April 19, 2018 by The Canadian Press
Federal data breach regulations set to take effect Nov. 1 will require mandatory reporting of security breaches that pose a “real risk of significant harm,” but give businesses flexibility about how that’s done.
Ottawa has rolled out the long-awaited requirements in a notice in the Canada Gazette that indicates the government wanted to protect consumers without overburdening private-sector organizations with excessive costs or complexity.
The regulations require organizations to determine if a data breach poses a risk to any individual whose information was involved and then to notify the federal privacy commissioner and affected individuals “as soon as feasible” — not within a specific time limit.
The newly published regulations also give organizations flexibility to use any form of communication to individuals that a reasonable person would consider appropriate, such as phone, email or advertisement.
Companies that had been hacked had previously been alerting the public on their own timeline.
A recent security hack at credit-monitoring service Equifax Inc. was revealed months later, while Uber tried to cover up its breach more for than a year by paying off hackers.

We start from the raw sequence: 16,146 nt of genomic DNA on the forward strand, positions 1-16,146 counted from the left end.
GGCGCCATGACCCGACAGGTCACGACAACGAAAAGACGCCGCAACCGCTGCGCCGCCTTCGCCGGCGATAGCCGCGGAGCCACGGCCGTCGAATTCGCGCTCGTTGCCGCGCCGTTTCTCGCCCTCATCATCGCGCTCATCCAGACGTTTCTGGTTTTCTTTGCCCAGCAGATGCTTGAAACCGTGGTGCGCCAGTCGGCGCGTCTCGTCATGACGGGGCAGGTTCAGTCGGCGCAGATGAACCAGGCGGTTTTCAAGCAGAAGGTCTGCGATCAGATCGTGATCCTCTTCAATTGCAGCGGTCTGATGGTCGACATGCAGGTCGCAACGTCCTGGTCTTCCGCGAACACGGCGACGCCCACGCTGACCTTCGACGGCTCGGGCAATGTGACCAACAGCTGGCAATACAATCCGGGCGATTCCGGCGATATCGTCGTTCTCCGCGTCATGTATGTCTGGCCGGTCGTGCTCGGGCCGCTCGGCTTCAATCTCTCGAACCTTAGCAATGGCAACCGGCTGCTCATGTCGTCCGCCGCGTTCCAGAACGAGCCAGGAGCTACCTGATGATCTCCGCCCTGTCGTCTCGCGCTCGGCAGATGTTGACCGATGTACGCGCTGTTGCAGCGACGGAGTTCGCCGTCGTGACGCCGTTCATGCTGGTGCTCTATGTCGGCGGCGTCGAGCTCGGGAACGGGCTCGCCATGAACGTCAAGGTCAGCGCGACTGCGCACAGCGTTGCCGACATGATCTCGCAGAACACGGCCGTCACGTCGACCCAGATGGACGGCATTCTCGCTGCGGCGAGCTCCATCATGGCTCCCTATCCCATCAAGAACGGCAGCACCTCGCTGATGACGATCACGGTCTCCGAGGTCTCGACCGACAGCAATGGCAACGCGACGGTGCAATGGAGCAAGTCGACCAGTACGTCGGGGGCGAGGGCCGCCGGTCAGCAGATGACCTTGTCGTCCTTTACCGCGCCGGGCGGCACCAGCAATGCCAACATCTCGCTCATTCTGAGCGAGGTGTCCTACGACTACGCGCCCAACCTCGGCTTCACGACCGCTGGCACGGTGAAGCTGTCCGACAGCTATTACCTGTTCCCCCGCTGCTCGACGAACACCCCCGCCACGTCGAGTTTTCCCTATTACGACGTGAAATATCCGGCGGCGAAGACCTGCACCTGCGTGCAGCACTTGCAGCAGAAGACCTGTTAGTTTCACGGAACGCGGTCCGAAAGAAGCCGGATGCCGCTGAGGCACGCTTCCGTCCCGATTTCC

In 2010, the province of Alberta became the first Canadian jurisdiction to require private-sector organizations, when “a real risk of significant harm” exists.
Uber only began to alert Canadians who had been compromised in its data breach after Alberta’s privacy commissioner ruled it must notify impacted drivers and riders in the province.
The new federal regulations provide more clarity about the Personal Information Protection and Electronic Documents Act, which was amended in 2015 to provide for fines of up to $100,000 per violation once the regulations come into force.
After consultations last year, the new regulations will require organizations to keep records of security breaches for at least two years after discovery, not five years as the privacy commissioner recommended.
The Gazette notice posted on Wednesday says that five years was considered “overly burdensome” for regulated organizations given that record-keeping requirements cover all breaches, regardless of the risk they pose.
Similarly, the PIPEDA revision rejects the privacy commissioner’s request for mandatory reports on how an organization conducted its assessment of the risk of harm posed by a breach — saying it exceeded Parliament’s intention.
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This story was originally published by Canadian Insurance Top Broker.